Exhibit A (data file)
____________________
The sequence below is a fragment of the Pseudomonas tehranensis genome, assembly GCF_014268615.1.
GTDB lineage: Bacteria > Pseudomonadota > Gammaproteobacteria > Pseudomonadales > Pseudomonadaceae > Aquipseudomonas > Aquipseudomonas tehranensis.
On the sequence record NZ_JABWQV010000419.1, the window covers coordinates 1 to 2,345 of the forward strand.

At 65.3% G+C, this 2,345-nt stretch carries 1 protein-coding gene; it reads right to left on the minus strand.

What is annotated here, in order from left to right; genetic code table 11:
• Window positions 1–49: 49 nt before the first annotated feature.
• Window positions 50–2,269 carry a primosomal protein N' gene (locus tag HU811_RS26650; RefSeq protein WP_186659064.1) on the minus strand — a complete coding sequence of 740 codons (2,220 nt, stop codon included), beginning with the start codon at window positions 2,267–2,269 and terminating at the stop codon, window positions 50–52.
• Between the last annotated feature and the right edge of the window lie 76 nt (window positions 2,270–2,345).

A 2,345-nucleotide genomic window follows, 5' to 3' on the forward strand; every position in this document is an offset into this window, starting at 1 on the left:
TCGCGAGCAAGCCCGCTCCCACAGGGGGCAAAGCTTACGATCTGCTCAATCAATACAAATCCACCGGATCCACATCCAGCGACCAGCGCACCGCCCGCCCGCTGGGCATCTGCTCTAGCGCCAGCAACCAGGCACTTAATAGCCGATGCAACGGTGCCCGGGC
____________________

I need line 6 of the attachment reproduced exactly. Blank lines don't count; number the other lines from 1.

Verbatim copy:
• Window positions 1–49: 49 nt before the first annotated feature.